Valais implements ‘Switzerland’s strictest’ lockdown measures as infection rates skyrocket

The southern Swiss canton of Valais has been the latest to put in place stricter lockdown requirements in the wake of spiralling coronavirus infections.

Valais implements 'Switzerland's strictest' lockdown measures as infection rates skyrocket

From midnight on Thursday, October 22nd, Valais will put in place a range of strict new lockdown requirements. 

According to Swiss daily 20 Minutes, these are the toughest lockdown regulations in the country to date

Pursuant to the rules, bars, nightclubs and brothels will no longer be allowed to open. 

‘Entertainment facilities’ will also be forced to close, including cinemas, theatres, museums, libraries, public swimming pools and bathing facilities and bowling alleys. 

MAPS: Where are Switzerland's emerging coronavirus hotspots?

Restaurants may stay open only until 10pm each night. 

Masks are required in all workplaces at all times. 

Public and private events with more than ten people will be banned, the government confirmed on Wednesday

All sports other than professional sports will be banned, other than individual training. Professional sports will now take place behind closed doors. 

All visits to hospitals and nursing homes will be suspended until the end of the lockdown, while schools at the tertiary level will move to distance learning. 

On Wednesday, 897 new cases of Covid-19 were recorded in Valais alone – 16 percent of Switzerland’s total cases across the period. 

Valais has only four percent of the total Swiss population. 

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Reader question: Can I put my Swiss health insurance on hold if I’m abroad?

Given how expensive health insurance premiums are in Switzerland, you may be tempted to suspend your policy while you are abroad. Is this possible?

Reader question: Can I put my Swiss health insurance on hold if I'm abroad?

Unlike the obligatory car insurance, which you can suspend temporarily by depositing your registration plates at the local motor vehicles office, rules pertaining to health insurance are much stricter.

As the Federal Office of Public Health explains it, “If you leave the country for a certain period to travel or study but do not take up residence abroad, you are still required to have [health] insurance in Switzerland”.

In other words, as long as you are a registered resident of Switzerland, regardless of your nationality or passport, you must keep your compulsory Swiss health insurance and pay your premiums. While you do this, you also remain covered against most medical emergencies while you travel.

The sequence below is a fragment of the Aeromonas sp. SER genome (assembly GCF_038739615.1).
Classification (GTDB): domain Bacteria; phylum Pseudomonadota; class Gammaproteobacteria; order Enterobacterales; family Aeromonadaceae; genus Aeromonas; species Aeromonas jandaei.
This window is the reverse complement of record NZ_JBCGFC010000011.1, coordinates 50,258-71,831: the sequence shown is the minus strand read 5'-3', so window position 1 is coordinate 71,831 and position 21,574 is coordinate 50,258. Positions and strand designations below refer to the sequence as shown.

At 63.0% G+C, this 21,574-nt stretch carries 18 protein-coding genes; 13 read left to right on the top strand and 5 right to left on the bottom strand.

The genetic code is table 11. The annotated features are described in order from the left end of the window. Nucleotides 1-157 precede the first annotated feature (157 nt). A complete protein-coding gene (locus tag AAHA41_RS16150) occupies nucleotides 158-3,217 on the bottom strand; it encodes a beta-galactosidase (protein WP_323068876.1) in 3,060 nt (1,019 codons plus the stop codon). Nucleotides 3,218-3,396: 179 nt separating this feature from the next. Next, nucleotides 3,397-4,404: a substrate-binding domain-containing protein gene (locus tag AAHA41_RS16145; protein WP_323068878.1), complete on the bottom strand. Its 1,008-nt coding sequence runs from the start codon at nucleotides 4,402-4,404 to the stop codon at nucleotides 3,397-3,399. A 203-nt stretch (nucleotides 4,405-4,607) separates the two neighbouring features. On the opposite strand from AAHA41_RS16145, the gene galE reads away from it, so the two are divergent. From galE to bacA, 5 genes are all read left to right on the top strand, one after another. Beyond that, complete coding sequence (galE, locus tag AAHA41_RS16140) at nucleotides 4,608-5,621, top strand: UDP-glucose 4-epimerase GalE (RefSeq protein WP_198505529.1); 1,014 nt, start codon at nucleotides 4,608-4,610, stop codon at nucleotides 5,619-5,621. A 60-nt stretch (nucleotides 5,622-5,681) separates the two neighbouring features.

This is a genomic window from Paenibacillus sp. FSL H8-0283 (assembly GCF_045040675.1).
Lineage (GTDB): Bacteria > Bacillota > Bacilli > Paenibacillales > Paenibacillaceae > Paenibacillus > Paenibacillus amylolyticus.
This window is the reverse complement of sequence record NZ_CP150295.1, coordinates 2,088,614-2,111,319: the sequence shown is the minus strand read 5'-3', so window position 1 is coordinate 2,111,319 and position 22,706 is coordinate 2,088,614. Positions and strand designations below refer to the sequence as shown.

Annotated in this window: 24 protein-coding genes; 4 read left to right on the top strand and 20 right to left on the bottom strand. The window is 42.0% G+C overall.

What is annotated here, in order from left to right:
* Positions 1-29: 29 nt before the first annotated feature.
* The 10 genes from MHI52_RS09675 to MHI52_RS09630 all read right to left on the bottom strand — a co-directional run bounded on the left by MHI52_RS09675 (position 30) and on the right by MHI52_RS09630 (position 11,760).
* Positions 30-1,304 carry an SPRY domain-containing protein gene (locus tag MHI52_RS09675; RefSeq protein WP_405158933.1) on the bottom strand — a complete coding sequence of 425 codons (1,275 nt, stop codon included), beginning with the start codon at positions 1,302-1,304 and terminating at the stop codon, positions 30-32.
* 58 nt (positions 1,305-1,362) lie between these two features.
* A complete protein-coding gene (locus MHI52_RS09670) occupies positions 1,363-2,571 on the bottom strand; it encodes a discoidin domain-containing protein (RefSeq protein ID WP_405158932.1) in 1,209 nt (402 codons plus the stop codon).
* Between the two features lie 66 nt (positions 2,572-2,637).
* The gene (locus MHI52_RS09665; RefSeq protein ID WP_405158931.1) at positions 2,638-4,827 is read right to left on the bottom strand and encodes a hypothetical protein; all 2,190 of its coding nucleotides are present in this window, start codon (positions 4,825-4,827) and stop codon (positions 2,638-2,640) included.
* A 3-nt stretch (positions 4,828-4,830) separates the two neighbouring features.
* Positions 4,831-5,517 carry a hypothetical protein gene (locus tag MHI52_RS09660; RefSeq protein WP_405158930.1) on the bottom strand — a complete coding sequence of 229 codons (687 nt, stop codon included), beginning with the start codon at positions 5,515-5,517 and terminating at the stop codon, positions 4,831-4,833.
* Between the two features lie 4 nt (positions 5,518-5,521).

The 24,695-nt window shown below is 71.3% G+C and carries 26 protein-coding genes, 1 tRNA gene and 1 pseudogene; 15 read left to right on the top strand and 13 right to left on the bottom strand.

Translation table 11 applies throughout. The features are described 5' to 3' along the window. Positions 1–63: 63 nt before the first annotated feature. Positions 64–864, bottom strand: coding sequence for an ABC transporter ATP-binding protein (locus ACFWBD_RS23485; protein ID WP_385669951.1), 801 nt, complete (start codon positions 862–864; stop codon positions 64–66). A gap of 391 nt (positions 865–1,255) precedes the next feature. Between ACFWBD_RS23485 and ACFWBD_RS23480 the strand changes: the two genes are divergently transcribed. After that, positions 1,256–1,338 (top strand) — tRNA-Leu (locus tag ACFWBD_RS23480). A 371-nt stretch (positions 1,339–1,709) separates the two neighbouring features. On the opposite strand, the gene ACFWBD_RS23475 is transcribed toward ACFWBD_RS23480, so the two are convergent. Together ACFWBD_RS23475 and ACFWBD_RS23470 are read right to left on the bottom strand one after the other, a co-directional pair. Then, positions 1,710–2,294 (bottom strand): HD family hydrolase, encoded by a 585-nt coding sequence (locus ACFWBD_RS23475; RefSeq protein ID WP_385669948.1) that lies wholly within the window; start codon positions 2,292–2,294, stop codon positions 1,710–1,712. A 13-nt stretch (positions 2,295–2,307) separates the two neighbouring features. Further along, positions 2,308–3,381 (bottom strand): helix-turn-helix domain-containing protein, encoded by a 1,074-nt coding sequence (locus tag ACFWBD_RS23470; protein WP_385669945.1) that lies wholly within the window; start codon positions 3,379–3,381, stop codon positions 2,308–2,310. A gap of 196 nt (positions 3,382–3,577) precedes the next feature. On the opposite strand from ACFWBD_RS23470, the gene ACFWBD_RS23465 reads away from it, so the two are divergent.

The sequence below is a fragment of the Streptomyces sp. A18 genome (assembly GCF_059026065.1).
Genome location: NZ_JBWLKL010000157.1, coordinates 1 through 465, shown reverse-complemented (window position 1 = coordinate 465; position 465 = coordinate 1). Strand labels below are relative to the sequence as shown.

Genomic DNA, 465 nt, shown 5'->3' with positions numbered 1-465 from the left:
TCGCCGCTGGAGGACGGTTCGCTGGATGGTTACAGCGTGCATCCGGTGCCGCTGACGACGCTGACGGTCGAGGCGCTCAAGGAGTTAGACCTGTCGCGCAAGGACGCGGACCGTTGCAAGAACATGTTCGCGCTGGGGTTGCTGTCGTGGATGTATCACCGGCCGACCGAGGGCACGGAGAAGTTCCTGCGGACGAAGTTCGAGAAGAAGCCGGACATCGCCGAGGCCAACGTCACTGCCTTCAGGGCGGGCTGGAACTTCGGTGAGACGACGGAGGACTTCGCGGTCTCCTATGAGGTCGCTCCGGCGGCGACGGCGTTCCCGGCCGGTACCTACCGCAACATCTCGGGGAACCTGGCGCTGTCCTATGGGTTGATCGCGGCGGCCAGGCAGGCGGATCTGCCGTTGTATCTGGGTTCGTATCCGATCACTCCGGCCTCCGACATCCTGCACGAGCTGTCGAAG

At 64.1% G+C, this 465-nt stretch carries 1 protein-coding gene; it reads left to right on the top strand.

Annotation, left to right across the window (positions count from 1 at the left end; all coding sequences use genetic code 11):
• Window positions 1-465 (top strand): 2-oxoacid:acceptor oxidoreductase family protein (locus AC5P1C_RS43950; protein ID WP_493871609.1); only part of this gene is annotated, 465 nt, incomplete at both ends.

However, rules are less stringent for supplemental health plans which can, in some cases, be put on hold, depending on the insurance provider, according to Switzerland’s Moneyland consumer website.

The only exception allowed for suspending the health insurance coverage is during a military or civil protection service which lasts more than 60 consecutive days.

“During these periods, the risks of illness and accident are covered by military insurance. Your health insurance provider will refund your premiums”, according to FOPH.

Under what circumstances can you cancel your Swiss health insurance?

Swiss law says you can cancel your insurance if you are moving abroad, either permanently for for a period exceeding three months.

If you do so, only claims for treatments given while you still lived in Switzerland will be paid by your insurance; any medical bills for treatment incurred after you officially leave will be denied.

These are the procedures for cancelling your compulsory health insurance if you leave the country under conditions mentioned above

To announce your departure abroad, you must send your insurance carrier a letter including your name, customer number or AVS/AHV number.

You must also include a certificate from your place of residence in Switzerland confirming that you have de-registered from your current address, as well as the date of your departure.

Note, however, that if your new destination is another Swiss community / canton, rather than a foreign country, your insurance can only be cancelled from the following calendar year and only if you present proof of having taken up a new policy with another company.

READ MORE: EXPLAINED: How to register your address in Switzerland

You can find out more information about this process here

If you suspend your health insurance for less than six years, you can reactivate it at a later date with the same company when you return to Switzerland.

READ MORE : What you should know about your Swiss health insurance before you go abroad